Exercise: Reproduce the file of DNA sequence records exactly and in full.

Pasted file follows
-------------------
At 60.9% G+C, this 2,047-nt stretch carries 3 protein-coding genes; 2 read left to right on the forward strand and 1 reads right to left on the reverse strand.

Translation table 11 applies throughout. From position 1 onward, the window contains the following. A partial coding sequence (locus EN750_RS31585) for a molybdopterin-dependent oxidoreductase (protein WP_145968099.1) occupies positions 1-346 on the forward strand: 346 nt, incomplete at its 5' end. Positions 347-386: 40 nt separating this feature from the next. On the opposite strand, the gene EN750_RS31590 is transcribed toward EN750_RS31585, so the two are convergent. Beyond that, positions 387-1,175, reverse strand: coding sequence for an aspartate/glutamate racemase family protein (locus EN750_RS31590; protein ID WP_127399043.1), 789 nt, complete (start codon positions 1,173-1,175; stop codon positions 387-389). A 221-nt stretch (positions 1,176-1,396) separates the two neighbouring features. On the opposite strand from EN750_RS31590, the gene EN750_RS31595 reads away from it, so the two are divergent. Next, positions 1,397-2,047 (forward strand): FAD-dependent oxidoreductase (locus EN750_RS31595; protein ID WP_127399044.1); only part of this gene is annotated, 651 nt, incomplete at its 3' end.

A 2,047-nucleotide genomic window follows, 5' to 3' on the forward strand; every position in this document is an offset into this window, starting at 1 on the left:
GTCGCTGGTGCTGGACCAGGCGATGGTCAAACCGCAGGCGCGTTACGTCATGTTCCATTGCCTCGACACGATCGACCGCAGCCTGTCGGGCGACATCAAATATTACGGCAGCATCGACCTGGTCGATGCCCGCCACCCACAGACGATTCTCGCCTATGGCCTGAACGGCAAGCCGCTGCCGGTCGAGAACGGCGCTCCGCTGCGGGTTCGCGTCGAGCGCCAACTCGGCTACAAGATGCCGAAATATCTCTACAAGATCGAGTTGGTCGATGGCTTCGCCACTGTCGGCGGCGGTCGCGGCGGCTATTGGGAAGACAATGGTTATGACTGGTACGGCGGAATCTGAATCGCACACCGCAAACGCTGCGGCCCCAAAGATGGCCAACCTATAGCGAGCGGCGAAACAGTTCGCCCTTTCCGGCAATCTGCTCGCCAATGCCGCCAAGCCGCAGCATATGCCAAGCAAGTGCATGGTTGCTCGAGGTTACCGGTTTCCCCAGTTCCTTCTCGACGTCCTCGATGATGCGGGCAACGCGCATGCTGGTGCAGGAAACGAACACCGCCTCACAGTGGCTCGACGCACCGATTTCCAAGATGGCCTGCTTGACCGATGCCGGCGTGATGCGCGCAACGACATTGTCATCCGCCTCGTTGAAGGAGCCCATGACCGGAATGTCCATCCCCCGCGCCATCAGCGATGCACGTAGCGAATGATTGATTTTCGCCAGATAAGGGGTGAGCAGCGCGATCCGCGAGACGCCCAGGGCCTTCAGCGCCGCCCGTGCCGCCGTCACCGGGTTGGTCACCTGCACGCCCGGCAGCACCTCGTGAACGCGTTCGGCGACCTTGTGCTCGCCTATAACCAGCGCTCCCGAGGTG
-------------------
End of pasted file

At 60.9% G+C, this 2,047-nt stretch carries 3 protein-coding genes; 2 read left to right on the forward strand and 1 reads right to left on the reverse strand.

Translation table 11 applies throughout. From position 1 onward, the window contains the following. A partial coding sequence (locus EN750_RS31585) for a molybdopterin-dependent oxidoreductase (protein WP_145968099.1) occupies positions 1-346 on the forward strand: 346 nt, incomplete at its 5' end. Positions 347-386: 40 nt separating this feature from the next. On the opposite strand, the gene EN750_RS31590 is transcribed toward EN750_RS31585, so the two are convergent. Beyond that, positions 387-1,175, reverse strand: coding sequence for an aspartate/glutamate racemase family protein (locus EN750_RS31590; protein ID WP_127399043.1), 789 nt, complete (start codon positions 1,173-1,175; stop codon positions 387-389). A 221-nt stretch (positions 1,176-1,396) separates the two neighbouring features. On the opposite strand from EN750_RS31590, the gene EN750_RS31595 reads away from it, so the two are divergent. Next, positions 1,397-2,047 (forward strand): FAD-dependent oxidoreductase (locus EN750_RS31595; protein ID WP_127399044.1); only part of this gene is annotated, 651 nt, incomplete at its 3' end.

A 2,047-nucleotide genomic window follows, 5' to 3' on the forward strand; every position in this document is an offset into this window, starting at 1 on the left:
GTCGCTGGTGCTGGACCAGGCGATGGTCAAACCGCAGGCGCGTTACGTCATGTTCCATTGCCTCGACACGATCGACCGCAGCCTGTCGGGCGACATCAAATATTACGGCAGCATCGACCTGGTCGATGCCCGCCACCCACAGACGATTCTCGCCTATGGCCTGAACGGCAAGCCGCTGCCGGTCGAGAACGGCGCTCCGCTGCGGGTTCGCGTCGAGCGCCAACTCGGCTACAAGATGCCGAAATATCTCTACAAGATCGAGTTGGTCGATGGCTTCGCCACTGTCGGCGGCGGTCGCGGCGGCTATTGGGAAGACAATGGTTATGACTGGTACGGCGGAATCTGAATCGCACACCGCAAACGCTGCGGCCCCAAAGATGGCCAACCTATAGCGAGCGGCGAAACAGTTCGCCCTTTCCGGCAATCTGCTCGCCAATGCCGCCAAGCCGCAGCATATGCCAAGCAAGTGCATGGTTGCTCGAGGTTACCGGTTTCCCCAGTTCCTTCTCGACGTCCTCGATGATGCGGGCAACGCGCATGCTGGTGCAGGAAACGAACACCGCCTCACAGTGGCTCGACGCACCGATTTCCAAGATGGCCTGCTTGACCGATGCCGGCGTGATGCGCGCAACGACATTGTCATCCGCCTCGTTGAAGGAGCCCATGACCGGAATGTCCATCCCCCGCGCCATCAGCGATGCACGTAGCGAATGATTGATTTTCGCCAGATAAGGGGTGAGCAGCGCGATCCGCGAGACGCCCAGGGCCTTCAGCGCCGCCCGTGCCGCCGTCACCGGGTTGGTCACCTGCACGCCCGGCAGCACCTCGTGAACGCGTTCGGCGACCTTGTGCTCGCCTATAACCAGCGCTCCCGAGGTG